Long ago, before the collapse of the Berlin Wall unified Germany, the country was divided politically and culturally. Most westerners demonized East Germany because of its communist ideology, but in How to Live in the ...展开German Federal Republic, avant-garde filmmaker Harun Farocki sharply dissected life in West Germany with his camera and his rapier wit.
Composed entirely of 32 short scenes take from instructional and training classes, Farocki's film revealed West Germany as a country where nothing happened without rehearsal, training, or preparation. In the film, women are shown training for childbirth, policemen learn how to make an arrest, strippers get tips on taking off their clothes, and bank employees learn how to calm angry customers.
At times funny, at times alarming, How to Live in the German Federal Republic shows us that modern life itself is
About the Filmmaker: Harun Farocki
"It is not a matter of what is in a picture, but rather, of what lies behind. Nonetheless, one shows a picture as proof of something which cannot be proven by a picture."
Ever since film critic Louis Skorecki opened an article with "Who Is Farocki?" in Cahiers du Cinéma in the late 1970s, some of the world's leading critics, filmmakers, and cinephiles have been fascinated with Harun Farocki. More of a film essayist than documentarian, Farocki has used the film medium to explore the nature of image-making and the institutions that make and circulate images. Because he avoids the smooth, easy-to-follow, voice-of-authority style of documentary, his work defies what most Americans believe a documentary should be.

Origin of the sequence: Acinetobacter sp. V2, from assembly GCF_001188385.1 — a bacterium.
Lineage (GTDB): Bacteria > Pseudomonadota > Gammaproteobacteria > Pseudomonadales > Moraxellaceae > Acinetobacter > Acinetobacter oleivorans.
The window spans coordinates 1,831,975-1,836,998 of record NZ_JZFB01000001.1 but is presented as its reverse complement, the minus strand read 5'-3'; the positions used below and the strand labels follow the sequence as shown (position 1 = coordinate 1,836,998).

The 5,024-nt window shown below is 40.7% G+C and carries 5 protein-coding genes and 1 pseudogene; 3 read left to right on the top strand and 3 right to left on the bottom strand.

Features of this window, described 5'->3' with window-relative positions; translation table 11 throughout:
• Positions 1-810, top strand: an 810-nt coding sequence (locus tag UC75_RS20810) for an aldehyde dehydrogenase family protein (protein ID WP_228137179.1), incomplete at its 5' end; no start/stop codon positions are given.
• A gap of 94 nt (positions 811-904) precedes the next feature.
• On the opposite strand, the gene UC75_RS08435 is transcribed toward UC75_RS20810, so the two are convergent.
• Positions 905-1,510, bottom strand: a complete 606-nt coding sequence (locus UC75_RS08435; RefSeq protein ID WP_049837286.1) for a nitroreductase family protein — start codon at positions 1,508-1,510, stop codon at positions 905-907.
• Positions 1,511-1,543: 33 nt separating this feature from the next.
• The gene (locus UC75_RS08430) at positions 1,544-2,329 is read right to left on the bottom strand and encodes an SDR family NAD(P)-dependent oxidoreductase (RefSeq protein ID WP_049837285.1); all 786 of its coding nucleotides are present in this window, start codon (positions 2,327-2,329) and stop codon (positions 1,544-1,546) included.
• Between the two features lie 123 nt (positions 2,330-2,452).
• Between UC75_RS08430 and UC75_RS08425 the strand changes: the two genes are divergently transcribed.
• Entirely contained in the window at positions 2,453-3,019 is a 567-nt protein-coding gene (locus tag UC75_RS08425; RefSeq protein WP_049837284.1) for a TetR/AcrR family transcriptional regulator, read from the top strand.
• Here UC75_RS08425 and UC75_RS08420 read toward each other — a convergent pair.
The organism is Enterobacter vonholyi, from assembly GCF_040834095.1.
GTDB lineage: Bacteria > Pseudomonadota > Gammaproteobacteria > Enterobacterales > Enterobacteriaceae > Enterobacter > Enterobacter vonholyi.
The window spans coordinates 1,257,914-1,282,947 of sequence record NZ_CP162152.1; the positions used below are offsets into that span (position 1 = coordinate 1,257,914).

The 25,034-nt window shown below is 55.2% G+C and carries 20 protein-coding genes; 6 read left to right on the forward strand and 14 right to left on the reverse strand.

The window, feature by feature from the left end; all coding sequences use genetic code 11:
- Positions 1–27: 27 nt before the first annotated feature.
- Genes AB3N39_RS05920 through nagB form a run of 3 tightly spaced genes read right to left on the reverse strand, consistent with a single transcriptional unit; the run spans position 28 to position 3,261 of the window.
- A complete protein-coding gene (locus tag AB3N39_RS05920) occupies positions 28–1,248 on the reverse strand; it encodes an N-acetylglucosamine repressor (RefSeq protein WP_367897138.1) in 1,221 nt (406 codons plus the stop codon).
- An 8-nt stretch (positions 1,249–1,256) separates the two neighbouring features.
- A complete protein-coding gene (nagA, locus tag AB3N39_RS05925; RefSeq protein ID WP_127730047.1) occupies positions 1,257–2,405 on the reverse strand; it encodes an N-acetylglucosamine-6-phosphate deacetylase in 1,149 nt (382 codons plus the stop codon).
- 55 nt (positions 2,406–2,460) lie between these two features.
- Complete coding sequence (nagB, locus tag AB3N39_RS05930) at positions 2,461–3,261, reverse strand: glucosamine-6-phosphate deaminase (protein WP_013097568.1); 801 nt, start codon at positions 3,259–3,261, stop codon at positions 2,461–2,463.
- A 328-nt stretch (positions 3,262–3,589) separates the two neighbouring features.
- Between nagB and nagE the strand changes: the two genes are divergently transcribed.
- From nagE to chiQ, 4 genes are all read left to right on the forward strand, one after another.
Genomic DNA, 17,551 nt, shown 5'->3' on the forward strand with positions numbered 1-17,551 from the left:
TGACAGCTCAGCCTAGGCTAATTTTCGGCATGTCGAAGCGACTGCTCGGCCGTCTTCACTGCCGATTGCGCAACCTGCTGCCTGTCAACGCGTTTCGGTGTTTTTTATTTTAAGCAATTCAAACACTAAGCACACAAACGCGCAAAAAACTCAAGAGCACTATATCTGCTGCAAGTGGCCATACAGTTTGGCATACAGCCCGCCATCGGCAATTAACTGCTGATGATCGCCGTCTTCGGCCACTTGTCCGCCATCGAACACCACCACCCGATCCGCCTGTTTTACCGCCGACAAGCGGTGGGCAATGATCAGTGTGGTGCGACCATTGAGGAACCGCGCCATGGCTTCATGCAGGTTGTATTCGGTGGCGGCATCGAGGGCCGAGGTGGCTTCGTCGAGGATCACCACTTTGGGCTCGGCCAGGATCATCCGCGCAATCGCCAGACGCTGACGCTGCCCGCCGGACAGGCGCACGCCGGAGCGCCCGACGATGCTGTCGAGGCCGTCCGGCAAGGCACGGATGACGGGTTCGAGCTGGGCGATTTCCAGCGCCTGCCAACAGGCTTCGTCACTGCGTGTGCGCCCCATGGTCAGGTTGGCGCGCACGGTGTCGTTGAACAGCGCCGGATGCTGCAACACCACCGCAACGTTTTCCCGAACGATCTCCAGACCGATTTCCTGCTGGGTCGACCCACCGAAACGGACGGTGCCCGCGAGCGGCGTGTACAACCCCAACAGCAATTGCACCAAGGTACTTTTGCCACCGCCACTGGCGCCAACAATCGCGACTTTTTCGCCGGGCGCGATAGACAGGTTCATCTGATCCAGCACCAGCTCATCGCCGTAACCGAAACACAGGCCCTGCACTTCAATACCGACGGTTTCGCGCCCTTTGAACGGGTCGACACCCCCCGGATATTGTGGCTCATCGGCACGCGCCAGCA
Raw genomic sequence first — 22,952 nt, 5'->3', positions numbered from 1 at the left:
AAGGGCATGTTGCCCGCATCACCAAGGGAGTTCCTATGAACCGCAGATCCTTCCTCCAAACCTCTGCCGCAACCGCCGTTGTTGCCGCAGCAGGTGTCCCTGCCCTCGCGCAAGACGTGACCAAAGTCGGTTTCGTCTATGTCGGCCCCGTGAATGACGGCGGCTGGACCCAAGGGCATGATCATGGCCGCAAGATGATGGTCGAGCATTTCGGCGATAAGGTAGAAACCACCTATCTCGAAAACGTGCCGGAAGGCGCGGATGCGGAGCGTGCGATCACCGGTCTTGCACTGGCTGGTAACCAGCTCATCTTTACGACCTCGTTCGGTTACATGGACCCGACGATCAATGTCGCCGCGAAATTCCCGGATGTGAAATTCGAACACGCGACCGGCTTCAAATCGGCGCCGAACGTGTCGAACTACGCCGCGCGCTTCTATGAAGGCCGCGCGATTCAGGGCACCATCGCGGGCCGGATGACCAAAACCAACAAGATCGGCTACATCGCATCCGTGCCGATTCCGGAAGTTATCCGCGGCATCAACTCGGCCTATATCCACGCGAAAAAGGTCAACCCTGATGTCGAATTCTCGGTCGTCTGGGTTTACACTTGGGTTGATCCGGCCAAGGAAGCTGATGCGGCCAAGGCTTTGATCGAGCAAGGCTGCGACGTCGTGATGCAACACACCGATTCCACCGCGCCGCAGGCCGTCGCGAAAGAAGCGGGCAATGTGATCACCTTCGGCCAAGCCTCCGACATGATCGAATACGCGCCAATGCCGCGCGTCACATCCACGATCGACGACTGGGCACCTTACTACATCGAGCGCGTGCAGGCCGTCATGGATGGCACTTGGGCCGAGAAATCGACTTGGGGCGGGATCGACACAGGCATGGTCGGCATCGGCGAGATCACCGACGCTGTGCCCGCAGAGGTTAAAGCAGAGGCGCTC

The son of an Islamic doctor, Farocki was born in 1944 in Novy Jicin (Neutitschein), a part of German annexed Czechoslovakia. He spent part of his childhood in Indonesia and India (his father's birthplace), but he attended school in Germany. Influenced by the French New Wave, Farocki applied to the Deutsche Film und Fernsehakademie Berlin (DFFB) in 1966--the first year it opened. According to the ambitious young director, "That was in the political years when it seemed that totally new things would be possible in cinema. They had happened already in France, and one believed it would happen also in Germany. So we produced political films and had a little 'boom' similar to other political groups... and some made a career out of it this opportunity. We did not make a career out of this opportunity and then we were out of film academy..." Actually, Farocki was "out" of the film academy by 1968, because he was expelled for political reasons.
In 1970, Farocki went to work for German television, at one time contributing to children's programming. There, he learned the practical skills and technical prowess that would help him in the production of his own work. His first project during this period was Die Teilung aller Tage, which he made with Hartmut Bitomsky.
In 1974, he joined the editorial board of the film journal Filmkritik, often contributing articles on important filmmakers. The journal collapsed in the mid-1980s. Farocki also dabbled in theater, co-staging Heiner Muller's plays The Battle and Tractor with Hanns Zischler, and he continued to collaborate with other film directors, serving as scriptwriter, actor, and producer.
After teaching posts in Berlin, Düsseldorf, Hamburg, Manila, Munich, and Stuttgart Farocki took up a visiting professorship at the University of California, Berkeley from 1993 to 1999. Since then, Farocki has taught at other universities around the world. In 2004, he began teaching as a visiting professor at the Academie fur Bildende Kunste in Vienna.
Farocki has made around 90 films, including three feature films, a variety of essay films and some documentaries. Since 1990, he has also participated in numerous exhibitions and video installations in well-known art galleries and museums. His work shares in common an intellectual yet inquisitive interest in the nature of images-not only their formal qualities but the socio-political implications behind them. Images are turned over, re-examined, re-edited, and re-viewed in order to see them anew. As Farocki himself notes, "It is not a matter of what is in a picture, but rather, of what lies behind."